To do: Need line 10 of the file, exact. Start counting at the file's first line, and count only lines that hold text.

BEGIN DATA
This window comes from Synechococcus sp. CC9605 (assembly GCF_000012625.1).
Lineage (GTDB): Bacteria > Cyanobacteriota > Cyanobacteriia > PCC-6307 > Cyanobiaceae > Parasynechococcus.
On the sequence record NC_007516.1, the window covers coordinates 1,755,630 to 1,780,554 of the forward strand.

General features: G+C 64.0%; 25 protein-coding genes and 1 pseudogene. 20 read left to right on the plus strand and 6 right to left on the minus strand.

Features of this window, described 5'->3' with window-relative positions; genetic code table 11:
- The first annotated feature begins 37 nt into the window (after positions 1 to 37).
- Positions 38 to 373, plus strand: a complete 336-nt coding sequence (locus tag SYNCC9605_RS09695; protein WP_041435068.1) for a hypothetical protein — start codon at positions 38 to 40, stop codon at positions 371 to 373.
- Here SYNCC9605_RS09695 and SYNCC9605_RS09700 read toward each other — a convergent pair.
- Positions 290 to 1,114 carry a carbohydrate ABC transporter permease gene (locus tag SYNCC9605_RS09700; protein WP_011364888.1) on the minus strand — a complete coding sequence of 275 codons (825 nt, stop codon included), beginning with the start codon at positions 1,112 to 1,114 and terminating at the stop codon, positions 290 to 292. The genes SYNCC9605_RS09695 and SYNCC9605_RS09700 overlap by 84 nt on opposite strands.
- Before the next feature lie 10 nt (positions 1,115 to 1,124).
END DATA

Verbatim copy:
- Before the next feature lie 10 nt (positions 1,115 to 1,124).